The calculation of party-list MPs by Election Commission favours pro-junta parties as it slices down the opposition. Here’s how it works step-by-step.
The Vietnamese government has implemented strict rules for its fishery industry in order to have an EU Yellow Card warning lifted. The Thai example has proved that success is achieved at the expense of the grassroots, leading sometimes even to deaths.
With the rise of Thai millennials, the country is seeing a similar rise in the use of Japanese pop culture as political weapon to fight against authoritarianism.
Thailand’s 2019 general election took place yesterday (24 March), and the Election Commission of Thailand (ECT) did not seem to do any better on election day than it did with overseas and advance voting which were plagued with difficulties
Early voting for the 2019 general election took place on Sunday (17 March), with the highest early voter turnout rate ever. However, the Election Commission of Thailand (ECT) seemed unprepared. Early voters faced a long list of obstacles, including no lists of candidates, long waiting times and being given ballot papers for the wrong constituency.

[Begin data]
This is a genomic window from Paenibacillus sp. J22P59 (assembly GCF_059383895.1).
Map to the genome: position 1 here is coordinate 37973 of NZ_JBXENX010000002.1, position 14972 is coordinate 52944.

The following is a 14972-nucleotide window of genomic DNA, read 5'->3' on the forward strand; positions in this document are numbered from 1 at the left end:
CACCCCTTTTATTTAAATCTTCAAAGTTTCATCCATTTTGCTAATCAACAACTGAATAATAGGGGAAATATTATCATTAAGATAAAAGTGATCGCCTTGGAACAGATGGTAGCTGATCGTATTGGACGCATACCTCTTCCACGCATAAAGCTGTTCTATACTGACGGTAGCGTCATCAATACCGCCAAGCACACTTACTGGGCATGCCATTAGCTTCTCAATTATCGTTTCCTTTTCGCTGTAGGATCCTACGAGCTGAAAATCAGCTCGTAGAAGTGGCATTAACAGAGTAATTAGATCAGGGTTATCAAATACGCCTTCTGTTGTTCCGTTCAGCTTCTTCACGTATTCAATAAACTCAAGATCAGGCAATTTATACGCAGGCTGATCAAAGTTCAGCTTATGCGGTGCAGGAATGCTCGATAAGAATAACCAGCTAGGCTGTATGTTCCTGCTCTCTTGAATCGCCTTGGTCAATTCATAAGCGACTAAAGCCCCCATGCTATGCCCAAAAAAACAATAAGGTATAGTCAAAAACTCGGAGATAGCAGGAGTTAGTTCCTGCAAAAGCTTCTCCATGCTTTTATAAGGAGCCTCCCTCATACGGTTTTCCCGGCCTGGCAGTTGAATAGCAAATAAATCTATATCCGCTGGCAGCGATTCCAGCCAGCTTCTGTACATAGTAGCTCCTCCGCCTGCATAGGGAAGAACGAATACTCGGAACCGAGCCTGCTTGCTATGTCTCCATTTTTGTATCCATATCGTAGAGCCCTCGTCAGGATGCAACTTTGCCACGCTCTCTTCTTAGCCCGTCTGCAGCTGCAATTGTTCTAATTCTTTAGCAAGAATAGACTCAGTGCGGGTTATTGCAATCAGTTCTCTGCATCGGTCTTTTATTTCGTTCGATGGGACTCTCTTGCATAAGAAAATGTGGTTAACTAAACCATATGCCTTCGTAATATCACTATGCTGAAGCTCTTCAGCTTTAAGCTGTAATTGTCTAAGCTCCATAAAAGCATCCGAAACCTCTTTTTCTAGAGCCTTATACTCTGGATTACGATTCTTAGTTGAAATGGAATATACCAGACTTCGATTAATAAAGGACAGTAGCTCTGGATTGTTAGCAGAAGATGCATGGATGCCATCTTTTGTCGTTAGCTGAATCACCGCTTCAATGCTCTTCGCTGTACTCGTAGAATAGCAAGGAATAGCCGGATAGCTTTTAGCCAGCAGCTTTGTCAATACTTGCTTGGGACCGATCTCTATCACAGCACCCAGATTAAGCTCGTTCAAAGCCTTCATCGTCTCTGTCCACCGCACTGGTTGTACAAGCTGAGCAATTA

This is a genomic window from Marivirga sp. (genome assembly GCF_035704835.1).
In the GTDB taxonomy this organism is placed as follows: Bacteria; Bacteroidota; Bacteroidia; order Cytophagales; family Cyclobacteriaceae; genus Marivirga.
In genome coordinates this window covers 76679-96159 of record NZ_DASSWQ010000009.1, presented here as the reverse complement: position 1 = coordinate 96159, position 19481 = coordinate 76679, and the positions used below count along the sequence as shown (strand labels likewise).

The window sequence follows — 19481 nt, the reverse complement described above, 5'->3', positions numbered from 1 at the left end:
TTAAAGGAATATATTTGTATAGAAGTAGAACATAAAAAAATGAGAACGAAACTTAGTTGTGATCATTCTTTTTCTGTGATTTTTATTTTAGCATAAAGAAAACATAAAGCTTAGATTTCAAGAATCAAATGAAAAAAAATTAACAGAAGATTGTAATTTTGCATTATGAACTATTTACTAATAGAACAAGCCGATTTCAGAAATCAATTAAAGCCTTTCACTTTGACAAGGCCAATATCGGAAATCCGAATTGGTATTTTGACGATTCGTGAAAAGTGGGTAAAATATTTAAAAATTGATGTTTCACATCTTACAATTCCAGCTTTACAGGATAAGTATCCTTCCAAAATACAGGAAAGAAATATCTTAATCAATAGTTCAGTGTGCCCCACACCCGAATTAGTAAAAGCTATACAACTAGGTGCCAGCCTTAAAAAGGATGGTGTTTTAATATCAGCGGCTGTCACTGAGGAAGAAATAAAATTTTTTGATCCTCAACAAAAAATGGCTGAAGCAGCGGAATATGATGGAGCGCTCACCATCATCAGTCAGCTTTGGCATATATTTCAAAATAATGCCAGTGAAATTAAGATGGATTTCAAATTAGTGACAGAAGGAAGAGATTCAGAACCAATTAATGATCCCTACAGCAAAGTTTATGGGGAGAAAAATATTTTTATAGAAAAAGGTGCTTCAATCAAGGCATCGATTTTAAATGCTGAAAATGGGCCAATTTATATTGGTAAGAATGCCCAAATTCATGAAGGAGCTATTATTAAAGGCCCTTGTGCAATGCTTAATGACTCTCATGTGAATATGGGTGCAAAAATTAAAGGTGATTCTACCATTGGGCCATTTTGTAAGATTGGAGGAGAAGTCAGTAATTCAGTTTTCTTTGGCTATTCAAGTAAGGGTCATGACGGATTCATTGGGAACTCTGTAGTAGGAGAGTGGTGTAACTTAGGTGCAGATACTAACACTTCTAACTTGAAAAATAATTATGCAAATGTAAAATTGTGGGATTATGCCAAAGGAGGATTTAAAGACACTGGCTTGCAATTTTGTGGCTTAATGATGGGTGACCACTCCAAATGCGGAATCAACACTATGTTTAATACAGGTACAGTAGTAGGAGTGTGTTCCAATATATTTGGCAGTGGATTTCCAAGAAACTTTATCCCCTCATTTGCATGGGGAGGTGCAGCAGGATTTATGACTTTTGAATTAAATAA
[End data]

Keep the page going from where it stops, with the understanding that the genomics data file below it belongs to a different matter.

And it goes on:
Overseas voting for the upcoming 2019 general election began on 4 March and will continue until 16 March. However, many Thai voters living overseas are facing difficulties casting their votes in UK, US, China, Malaysia, Canada, South Africa, Russia, and Japan, from long waiting times at the poll to ballots not arriving in the mail.
On 7 March 2019, the Constitutional Court of Thailand ruled to dissolve the Thai Raksa Chart Party (TRC), claiming that the TRC’s nomination of former princess Ubolratana Mahidol as their candidate for Prime Minister was in opposition to the constitutional monarchy. To many, the verdict was not entirely unexpected. Nevertheless, the court’s ruling is another in a series of political earthquakes which have shaken Thailand in the period leading up to the general election on 24 March 2019, triggering a chain of reaction from the moment the verdict was delivered.
Prayut Chan-o-cha is losing the Thai pop culture war as the election date approaches. Anti-junta groups are not convinced by the junta leader’s choices of song, food, dress, musical instruments and his social media strategy as a whole, while other political parties have already moved on to serious campaign debates. Still, he has the upper hand because of the constitution written for him.
Originally published in Thai by Thai Lawyers for Human RightsGraphics by Shin Egkantrong
A distraction from Thai politics last week has been the incident at Wat Sing School. The intrusion into the school outraged many and ignites a debate about how Buddhism should be practised.